Imagine having manufacturing software features like automatic updates, unlimited capacity upgrades, built-in disaster recovery and universal remote access capabilities, among others. Sound too good to be true? It’s not. Cloud platforms are already bringing this level of functionality to manufacturing businesses, and without the capital expenditures and lifecycle maintenance costs that come with implementing on-premise solutions. As time and technology advance, we believe that improvements to cloud manufacturing software will eventually render most on-premise solutions obsolete.

Although these features have universal appeal, there has been a notable hesitancy in the manufacturing operations management (MOM) space to migrate systems to the cloud, and it’s not for lack of information or interest. There are a few reasons why some MOM executives are resistant to change, and some interesting data points that speak to why. However, MOM software vendors have been taking steps to address these areas of concern.

Manufacturing Cloud Software Consciousness

Despite the slow-to-adopt nature of cloud applications in manufacturing, from speaking with industry executives, it seems that awareness of and attention directed toward the topic has been growing for quite some time. An analysis of Google Trends does this hypothesis justice, showing the relative popularity of the search term “cloud manufacturing” for the past eight years. As can be seen, prior to 2009, the search term had little to no search volume, but shot up and reached the height of its popularity in March of 2012.

While this chart simply shows the relative popularity of the search term, if nothing more it’s indicative of the curiosity and chatter that’s been surfacing in recent years. Many manufacturing software vendors are starting to use cloud in their up-front messaging, and software users are definitely taking interest in understanding how they can take advantage of the cloud on the manufacturing shop floor. As the understanding and offerings in this space evolve, this chart is likely to change dramatically in the coming years.

Why Manufacturing Executives Have Been Hesitant to Embrace the Cloud

So why is there more inertia within the MOM space to adopt a technology that has already proven value in other business operations like CRM, and increasingly, ERP? Well, for one thing, manufacturing is steeped in tradition and culturally conservative to change. But there are other, more practical reasons as well.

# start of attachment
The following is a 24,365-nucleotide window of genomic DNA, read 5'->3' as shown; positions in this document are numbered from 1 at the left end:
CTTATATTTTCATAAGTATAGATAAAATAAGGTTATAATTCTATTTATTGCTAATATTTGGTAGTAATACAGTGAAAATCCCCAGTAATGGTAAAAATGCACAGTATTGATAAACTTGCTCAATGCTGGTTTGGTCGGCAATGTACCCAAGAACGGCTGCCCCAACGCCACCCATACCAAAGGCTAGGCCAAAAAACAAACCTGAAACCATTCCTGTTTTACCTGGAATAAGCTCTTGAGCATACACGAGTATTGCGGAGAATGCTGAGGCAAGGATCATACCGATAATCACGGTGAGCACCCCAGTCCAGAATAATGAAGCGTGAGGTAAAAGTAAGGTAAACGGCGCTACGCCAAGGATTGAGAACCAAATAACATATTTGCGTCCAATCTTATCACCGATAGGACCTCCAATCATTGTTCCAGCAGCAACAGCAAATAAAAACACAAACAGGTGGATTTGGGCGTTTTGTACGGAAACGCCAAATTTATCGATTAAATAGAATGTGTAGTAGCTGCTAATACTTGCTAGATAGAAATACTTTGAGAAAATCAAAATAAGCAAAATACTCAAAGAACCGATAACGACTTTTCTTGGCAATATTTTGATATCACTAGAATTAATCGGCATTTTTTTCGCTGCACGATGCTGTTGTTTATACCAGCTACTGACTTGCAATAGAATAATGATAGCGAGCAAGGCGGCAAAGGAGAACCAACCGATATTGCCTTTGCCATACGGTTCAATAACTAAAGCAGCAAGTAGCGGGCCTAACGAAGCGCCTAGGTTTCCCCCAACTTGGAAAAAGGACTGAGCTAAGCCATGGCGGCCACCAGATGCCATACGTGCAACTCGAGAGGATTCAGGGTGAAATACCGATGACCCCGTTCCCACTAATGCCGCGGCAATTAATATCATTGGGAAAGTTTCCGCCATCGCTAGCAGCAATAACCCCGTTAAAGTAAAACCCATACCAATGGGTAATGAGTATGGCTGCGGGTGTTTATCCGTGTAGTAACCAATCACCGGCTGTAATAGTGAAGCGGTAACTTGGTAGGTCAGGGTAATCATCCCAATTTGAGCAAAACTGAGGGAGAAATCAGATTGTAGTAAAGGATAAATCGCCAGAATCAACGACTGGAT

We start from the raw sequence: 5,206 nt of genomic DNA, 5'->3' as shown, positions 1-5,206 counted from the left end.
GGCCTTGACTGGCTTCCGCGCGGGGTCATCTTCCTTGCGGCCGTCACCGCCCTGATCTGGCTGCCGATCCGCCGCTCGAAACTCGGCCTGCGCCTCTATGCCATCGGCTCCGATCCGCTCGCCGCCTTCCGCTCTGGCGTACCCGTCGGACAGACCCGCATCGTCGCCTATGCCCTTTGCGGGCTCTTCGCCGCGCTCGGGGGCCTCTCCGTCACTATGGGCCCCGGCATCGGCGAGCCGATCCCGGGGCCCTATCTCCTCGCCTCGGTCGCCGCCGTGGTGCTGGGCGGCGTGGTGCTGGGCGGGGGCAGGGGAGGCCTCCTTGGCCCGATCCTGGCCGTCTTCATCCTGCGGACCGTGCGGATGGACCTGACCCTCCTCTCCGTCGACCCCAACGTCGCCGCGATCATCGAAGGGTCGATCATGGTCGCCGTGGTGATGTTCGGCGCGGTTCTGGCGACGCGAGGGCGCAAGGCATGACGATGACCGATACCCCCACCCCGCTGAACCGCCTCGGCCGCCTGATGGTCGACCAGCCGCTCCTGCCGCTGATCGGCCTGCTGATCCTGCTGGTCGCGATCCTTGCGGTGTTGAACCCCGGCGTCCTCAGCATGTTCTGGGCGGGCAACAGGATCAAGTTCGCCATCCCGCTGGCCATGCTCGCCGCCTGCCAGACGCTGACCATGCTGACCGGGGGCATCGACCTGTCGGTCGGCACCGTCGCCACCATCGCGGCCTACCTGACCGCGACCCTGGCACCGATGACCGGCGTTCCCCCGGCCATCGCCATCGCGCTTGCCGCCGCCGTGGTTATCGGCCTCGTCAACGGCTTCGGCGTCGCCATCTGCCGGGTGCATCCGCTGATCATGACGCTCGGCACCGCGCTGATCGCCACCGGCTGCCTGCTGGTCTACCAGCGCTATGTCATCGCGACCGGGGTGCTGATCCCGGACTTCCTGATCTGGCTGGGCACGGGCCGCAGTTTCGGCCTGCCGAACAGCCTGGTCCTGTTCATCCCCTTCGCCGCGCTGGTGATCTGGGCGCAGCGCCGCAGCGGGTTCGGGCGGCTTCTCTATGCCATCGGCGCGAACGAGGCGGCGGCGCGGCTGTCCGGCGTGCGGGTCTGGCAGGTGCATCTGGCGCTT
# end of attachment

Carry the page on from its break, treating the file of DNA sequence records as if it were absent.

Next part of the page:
MOM systems operate closer to the shop-floor than, say, an ERP system. And unlike ERP, MOM systems don’t have the luxury of not being available for even a few minutes. With full cloud capabilities dependent on Internet connectivity and cloud service providers, continuity of service has been a legitimate concern for manufacturing executives. One way vendors have been addressing this concern today has been to offer redundant networks to add robustness and network availability to solutions.

Advancements in Cloud Security

Decision makers are also still highly concerned about the safety of their IP on a public cloud, which, given the stakes of a security breach, is understandable. However, we have seen recent security capabilities within MOM cloud solutions evolving at a faster rate than manufacturing executives’ confidence in them.  

In the case of security, the physical location (i.e. country) of the cloud servers is often one of the biggest issues at hand. And vendors have been reassuring customers by guaranteeing a physical server location and clearly explaining the management policies that are used in data storage. Moreover, many smaller software vendors are partnering with larger and more experienced cloud infrastructure providers to professionally manage data on their behalf, and boost customer confidence in their ability to keep up with the best possible cloud solutions.

Increasing Confidence in Cloud Manufacturing Technology

We believe that advancements in cloud technology and end-user attitudes have now shifted to a point where adoption rates of MOM cloud technologies are poised to increase significantly, and the data is beginning to reflect this.

Launched just a couple of months ago, the LNS Manufacturing Operations Management Survey has already revealed some interesting data trends. LNS asked more than 100 manufacturing executives a wide range of questions about their goals and challenges within manufacturing. As seen in the graph below, the data shows that just 7 percent of respondents currently leverage cloud technology. However, 17 percent of respondents replied that they are planning to use cloud/SaaS (Software as a Service) based solutions for MOM applications in the future. This shows that manufacturing executives are beginning to overcome some of their bigger confidence hurdles and see the significant benefits that come with cloud technology adoptions. Additionally, LNS vendor research indicates that 90 percent of manufacturing operations software vendors either have cloud offerings or are turning their attention to the cloud in their future developments.

As with other technologies in the past, capabilities slowly advance to the point where the cost/benefit ratio becomes too high to ignore, and technologies become increasingly adopted until they are accepted as the norm. LNS believes this point is not too far down the road for cloud-based MOM solutions, and companies that are seriously exploring cloud platforms at the present time will be well positioned to remain competitive in the future.

To learn more about this and other manufacturing industry trends, visit